This past weekend I had the opportunity to participate in ludum dare 44 with my friend Joao Dalvi. For those who don’t know, ludum dare is an event where teams (or solo developers) create a video game prototype over a weekend. The timeframe is ambitious but it forces developers to both narrow down the scope of their design and push themselves.


At the event’s start, the theme was announced: “Your Life Is Currency.” The first phase of a game jam is to brainstorm ideas and decide what game to make. Initially, we discussed mechanics such as summoning minions through blood sacrifice and using health to pay for actions. However, I have a policy of pushing back against early ideas because other teams in the event are likely to create a similar game (and based on the submissions, there are a lot of ‘pay with blood’ games).

Game jam themes can be taken literally or figuratively. From my experience, the figurative / metaphorical entries usually score higher. Gameplay that incorporates the theme is not enough – the entry must thematically stand out from the rest of the pack while also having solid polish in all areas – it can’t look like it was “rushed to finish by the deadline.” After discarding the initial ideas, we started thinking of ‘life’ in a broader sense:

  • Life as a journey
  • Life as a soul, like the soul of a forest

The second idea struck with us and we settled on a game where you play as the protector of a forest who ‘awakens’ trees to fight off loggers. To fit the theme, we decided the awakened trees (‘treants’) would leave the forest – they are no longer part of it after being uprooted. Hence, the life of the forest (trees) must also be spent to defend it.

"Heart of the Grove" paper concept
Paper concept


The rest of the weekend was spent on development. I was in charge of the game look and feel, meaning the 3D models, 2D UI, audio, and visual effects. The aesthetic style I chose was “hybrid poly”, which combines low and high poly assets. I planned to use asset packs as the base for my high poly assets, so I began by creating the low poly blocks using Blender.

Modeling low poly objects in Blender
Created by blocking out main features, then using subsurf and decimate modifiers to achieve the ‘low poly’ aesthetic

I modeled 2 cliff rocks, 2 ground platforms, and 2 small rocks. The base of our level is constructed from these objects, each being rotated and scaled in different ways to break uniformity.

Creating the level using low poly blocks
Level design using the low poly objects I modeled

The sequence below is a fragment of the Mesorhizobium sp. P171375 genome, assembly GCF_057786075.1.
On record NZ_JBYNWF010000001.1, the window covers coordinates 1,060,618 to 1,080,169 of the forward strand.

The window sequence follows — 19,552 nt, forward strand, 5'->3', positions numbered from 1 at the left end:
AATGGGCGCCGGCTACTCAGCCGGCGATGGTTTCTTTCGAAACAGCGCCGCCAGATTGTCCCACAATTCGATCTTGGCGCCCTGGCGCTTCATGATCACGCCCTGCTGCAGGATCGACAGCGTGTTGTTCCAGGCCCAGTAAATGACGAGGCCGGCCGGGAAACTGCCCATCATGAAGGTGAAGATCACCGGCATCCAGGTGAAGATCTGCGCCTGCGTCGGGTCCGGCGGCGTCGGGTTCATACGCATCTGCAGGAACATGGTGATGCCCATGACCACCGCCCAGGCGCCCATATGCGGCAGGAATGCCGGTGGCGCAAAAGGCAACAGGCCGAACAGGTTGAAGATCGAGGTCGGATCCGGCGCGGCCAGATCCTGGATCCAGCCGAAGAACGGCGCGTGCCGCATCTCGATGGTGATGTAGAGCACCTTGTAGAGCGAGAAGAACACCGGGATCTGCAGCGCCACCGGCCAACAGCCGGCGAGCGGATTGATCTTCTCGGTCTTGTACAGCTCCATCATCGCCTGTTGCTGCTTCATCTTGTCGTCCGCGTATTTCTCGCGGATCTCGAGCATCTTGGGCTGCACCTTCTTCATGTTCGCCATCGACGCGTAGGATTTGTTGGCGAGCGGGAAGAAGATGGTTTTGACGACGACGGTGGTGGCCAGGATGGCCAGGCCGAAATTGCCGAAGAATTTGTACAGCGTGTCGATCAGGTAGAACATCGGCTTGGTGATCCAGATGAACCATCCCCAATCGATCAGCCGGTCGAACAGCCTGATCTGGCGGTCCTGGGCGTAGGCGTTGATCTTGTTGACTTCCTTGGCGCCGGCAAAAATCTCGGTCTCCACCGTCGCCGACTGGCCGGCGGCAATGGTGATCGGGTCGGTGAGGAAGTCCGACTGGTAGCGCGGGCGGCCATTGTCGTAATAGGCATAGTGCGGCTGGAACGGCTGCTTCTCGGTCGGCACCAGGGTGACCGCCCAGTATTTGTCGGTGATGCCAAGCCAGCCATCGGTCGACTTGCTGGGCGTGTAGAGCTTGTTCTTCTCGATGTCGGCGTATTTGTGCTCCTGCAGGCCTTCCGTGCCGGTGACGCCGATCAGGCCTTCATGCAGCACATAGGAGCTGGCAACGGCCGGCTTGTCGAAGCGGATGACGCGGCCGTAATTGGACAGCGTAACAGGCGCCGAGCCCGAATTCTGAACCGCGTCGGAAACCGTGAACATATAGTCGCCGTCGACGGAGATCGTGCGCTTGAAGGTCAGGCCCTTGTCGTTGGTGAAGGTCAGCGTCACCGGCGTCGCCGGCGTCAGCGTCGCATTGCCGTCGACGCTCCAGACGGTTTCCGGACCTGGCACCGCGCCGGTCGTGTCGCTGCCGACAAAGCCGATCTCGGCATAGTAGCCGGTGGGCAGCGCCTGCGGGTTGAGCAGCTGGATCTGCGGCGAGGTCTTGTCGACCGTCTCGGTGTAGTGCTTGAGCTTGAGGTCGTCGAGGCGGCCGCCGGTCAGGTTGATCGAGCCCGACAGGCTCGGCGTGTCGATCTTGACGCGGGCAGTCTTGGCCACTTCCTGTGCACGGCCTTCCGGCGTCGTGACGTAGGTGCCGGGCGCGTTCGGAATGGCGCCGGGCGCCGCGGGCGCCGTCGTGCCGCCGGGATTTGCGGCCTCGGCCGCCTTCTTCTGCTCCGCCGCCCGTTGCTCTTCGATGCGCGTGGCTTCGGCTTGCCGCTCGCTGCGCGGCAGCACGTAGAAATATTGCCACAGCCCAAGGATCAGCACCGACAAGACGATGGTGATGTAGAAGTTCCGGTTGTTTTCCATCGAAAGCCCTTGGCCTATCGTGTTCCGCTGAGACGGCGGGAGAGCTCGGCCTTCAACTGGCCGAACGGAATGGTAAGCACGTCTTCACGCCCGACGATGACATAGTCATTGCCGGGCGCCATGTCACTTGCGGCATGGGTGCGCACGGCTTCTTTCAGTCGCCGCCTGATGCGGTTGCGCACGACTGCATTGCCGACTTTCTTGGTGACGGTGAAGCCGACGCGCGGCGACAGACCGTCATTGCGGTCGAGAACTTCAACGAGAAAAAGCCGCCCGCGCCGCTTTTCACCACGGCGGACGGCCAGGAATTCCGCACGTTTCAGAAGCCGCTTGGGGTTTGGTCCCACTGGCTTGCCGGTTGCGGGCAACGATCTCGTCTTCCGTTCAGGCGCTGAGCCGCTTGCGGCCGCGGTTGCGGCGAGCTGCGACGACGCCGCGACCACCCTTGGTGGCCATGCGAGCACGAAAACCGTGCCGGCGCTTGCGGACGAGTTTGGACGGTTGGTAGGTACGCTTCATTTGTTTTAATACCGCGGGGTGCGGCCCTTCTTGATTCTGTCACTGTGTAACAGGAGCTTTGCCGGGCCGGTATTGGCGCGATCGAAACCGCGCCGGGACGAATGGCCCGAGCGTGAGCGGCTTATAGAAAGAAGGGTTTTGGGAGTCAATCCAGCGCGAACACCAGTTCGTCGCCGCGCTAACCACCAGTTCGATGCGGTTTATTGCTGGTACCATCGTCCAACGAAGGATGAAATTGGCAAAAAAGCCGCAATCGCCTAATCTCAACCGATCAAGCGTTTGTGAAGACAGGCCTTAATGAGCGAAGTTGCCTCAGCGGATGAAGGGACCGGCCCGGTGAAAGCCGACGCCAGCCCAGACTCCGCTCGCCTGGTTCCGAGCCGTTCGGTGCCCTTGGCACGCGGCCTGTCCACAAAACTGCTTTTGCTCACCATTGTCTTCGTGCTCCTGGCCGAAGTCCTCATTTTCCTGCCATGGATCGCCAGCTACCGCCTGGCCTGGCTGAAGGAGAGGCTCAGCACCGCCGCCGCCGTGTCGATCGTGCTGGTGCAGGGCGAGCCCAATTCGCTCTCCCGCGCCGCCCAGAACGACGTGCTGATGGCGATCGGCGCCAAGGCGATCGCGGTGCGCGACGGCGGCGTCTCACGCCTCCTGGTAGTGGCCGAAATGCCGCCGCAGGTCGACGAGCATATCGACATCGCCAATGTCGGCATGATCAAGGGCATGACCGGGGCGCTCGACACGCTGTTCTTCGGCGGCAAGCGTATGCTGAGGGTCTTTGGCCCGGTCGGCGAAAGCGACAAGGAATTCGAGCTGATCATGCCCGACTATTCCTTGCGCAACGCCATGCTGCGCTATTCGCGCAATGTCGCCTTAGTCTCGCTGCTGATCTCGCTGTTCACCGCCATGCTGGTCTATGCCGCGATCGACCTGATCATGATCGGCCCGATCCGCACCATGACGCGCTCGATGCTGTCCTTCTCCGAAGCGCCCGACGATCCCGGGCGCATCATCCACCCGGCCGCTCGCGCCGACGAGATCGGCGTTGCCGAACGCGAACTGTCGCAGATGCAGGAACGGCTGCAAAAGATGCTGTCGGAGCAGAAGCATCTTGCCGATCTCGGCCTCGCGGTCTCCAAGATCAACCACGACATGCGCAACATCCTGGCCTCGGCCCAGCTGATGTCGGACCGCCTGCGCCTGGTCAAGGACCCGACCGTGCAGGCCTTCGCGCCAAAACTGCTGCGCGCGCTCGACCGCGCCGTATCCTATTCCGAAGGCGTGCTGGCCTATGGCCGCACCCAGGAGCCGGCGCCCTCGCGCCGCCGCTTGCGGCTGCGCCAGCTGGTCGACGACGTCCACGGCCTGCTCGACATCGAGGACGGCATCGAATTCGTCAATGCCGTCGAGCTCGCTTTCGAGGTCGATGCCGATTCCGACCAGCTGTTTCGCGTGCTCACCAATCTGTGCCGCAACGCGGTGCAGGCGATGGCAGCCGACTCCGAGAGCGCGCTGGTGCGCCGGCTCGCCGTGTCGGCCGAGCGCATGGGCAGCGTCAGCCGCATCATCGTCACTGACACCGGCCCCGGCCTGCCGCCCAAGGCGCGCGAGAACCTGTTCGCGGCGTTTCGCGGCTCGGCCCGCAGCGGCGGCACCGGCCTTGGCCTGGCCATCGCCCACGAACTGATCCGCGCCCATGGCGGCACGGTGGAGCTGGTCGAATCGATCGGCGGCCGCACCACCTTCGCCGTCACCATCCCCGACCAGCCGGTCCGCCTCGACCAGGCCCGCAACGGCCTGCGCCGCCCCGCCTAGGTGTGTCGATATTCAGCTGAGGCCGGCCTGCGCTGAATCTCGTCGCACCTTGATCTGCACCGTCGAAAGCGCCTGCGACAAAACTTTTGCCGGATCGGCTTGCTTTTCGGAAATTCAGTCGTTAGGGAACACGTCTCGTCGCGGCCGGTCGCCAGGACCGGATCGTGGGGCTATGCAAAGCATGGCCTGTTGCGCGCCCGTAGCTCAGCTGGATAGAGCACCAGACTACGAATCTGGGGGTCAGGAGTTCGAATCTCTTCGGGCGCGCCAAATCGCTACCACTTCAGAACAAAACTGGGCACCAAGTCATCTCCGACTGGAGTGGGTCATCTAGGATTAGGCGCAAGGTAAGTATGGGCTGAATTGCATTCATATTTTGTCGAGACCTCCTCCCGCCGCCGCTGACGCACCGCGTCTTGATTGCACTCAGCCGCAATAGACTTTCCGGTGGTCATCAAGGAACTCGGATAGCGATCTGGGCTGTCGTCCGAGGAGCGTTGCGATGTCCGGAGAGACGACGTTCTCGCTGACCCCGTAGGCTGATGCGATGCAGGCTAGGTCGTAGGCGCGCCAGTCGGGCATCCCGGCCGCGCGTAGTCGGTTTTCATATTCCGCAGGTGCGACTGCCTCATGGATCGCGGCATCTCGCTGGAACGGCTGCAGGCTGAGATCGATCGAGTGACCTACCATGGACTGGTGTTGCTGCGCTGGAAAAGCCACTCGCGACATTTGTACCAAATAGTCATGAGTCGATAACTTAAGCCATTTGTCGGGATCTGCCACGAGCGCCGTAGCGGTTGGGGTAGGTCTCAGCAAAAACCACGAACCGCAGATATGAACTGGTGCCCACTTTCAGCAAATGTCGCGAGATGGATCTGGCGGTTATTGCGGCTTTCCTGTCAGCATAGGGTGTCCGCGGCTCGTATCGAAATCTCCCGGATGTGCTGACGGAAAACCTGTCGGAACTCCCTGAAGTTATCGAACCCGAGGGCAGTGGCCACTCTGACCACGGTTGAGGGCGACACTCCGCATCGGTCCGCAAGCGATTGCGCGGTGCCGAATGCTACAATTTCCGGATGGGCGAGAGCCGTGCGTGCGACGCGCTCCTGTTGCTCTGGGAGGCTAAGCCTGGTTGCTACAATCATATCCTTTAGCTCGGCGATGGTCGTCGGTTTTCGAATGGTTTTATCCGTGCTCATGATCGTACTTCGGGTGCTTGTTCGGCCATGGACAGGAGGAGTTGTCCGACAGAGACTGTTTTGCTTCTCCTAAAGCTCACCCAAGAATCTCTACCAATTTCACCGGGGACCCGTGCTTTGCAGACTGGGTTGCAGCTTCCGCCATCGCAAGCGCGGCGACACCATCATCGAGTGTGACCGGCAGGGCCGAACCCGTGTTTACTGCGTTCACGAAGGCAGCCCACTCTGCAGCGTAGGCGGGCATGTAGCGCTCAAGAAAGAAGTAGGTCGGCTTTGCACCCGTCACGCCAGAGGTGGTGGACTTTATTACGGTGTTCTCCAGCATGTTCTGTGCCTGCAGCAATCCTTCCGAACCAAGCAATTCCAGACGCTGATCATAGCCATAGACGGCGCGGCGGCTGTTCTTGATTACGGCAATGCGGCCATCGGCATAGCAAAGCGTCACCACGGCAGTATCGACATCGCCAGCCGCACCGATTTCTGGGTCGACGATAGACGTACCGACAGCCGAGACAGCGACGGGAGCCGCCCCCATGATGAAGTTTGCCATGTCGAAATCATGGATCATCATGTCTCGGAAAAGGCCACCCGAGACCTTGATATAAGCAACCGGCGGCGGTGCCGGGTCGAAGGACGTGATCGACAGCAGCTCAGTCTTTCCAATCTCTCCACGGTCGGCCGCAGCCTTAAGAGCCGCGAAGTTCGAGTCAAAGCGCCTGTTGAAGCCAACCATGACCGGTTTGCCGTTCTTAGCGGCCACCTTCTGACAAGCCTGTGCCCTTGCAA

After finishing the level layout, I spent the remaining time modifying content from asset packs to fit our game, setting up post processing, and playing with scene settings to capture two primary moods: “mystical” and “airborne”. Check out the progression over time.

Final game


My time allocation looked approximately like this:

  • Concepting: 1 hour
  • Game Development: 41 hours
  • Ice Skating Lesson: 2 hours (yes, I’m an aspiring ice skater!)
  • Random Breaks: 6 hours
  • Sleep: 16 hours (I didn’t sleep from Sunday to Monday)
  • Testing / Tweaking / Building: 6 hours

Those with experience in hackathons and game jams know the actual time a person has to work is about half the allotted amount due to sleep, breaks, and fixing unexpected problems that arise from being imperfect developers. Numerous failed jams have taught me the most important part of these events is agreeing on a concept that can realistically be made in 1/3 of the given time. As my time allocation shows, we missed, and so the testing and tweaking of the game suffered. When this happens, the player experience (emotions, feelings of progress, excitement, etc.) relies largely on the luck of having initially put everything together in a way that creates a memorable experience. See some of the feedback below:

Great submission here. Graphics were definitely on point, gameplay made sense but got a bit boring after a while as the gameplay didn't change much over time.
A neat idea, well executed, kind of outstays its welcome. I lasted 11 rounds and by that time I was ready to quit anyway.
I loved the look of this game a lot. The sounds, atmosphere, and design really brought out how cool this game was. Only real drawbacks are that it can become repetitive after a bit and the camera controls were a little awkward. Otherwise, really freaking cool

While our game was extremely polished, the gameplay did not have enough variety to entertain. Dullness, or the player feeling ‘bored’ is an experience that overshadows even the best graphics and plotline (see Ryse: Son of Rome). What I should have done is drawn the line on polish after the main level was production-ready, then dive into coding to add more dynamicism to the gameplay. We had only implemented a few simple mechanics and none of them (combined with the level design) allowed for interesting emergent experiences.

Options menu.
Most game jam entries don’t have an Options menu. I could have better allocated the time I spent on this one.

Overall though, we created a polished strategy game that even rose to the front of the ‘Popular Strategy Games’ section of for one week. I’m proud of what we accomplished in 72 hours and am already looking forward to the next weekend intensive.

Play our game here: